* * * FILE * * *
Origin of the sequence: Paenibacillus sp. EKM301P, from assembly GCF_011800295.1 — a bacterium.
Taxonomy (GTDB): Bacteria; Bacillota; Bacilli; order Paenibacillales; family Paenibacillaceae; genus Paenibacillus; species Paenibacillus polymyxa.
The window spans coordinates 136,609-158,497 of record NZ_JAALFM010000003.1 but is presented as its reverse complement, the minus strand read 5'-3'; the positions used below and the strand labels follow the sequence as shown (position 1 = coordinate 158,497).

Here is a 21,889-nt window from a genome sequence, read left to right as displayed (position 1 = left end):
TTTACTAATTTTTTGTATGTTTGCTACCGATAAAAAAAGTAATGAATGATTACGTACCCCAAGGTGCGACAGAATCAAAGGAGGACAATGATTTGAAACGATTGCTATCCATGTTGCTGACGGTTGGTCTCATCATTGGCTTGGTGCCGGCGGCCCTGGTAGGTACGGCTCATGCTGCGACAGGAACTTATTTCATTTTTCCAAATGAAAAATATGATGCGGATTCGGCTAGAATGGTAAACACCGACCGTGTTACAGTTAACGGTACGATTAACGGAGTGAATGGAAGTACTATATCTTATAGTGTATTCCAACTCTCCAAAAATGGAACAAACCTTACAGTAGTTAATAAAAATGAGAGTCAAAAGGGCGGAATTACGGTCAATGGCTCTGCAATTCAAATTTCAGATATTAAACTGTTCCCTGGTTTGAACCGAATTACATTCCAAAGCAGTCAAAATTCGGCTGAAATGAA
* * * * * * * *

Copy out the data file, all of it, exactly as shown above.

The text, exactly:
Origin of the sequence: Paenibacillus sp. EKM301P, from assembly GCF_011800295.1 — a bacterium.
Taxonomy (GTDB): Bacteria; Bacillota; Bacilli; order Paenibacillales; family Paenibacillaceae; genus Paenibacillus; species Paenibacillus polymyxa.
The window spans coordinates 136,609-158,497 of record NZ_JAALFM010000003.1 but is presented as its reverse complement, the minus strand read 5'-3'; the positions used below and the strand labels follow the sequence as shown (position 1 = coordinate 158,497).

Here is a 21,889-nt window from a genome sequence, read left to right as displayed (position 1 = left end):
TTTACTAATTTTTTGTATGTTTGCTACCGATAAAAAAAGTAATGAATGATTACGTACCCCAAGGTGCGACAGAATCAAAGGAGGACAATGATTTGAAACGATTGCTATCCATGTTGCTGACGGTTGGTCTCATCATTGGCTTGGTGCCGGCGGCCCTGGTAGGTACGGCTCATGCTGCGACAGGAACTTATTTCATTTTTCCAAATGAAAAATATGATGCGGATTCGGCTAGAATGGTAAACACCGACCGTGTTACAGTTAACGGTACGATTAACGGAGTGAATGGAAGTACTATATCTTATAGTGTATTCCAACTCTCCAAAAATGGAACAAACCTTACAGTAGTTAATAAAAATGAGAGTCAAAAGGGCGGAATTACGGTCAATGGCTCTGCAATTCAAATTTCAGATATTAAACTGTTCCCTGGTTTGAACCGAATTACATTCCAAAGCAGTCAAAATTCGGCTGAAATGAA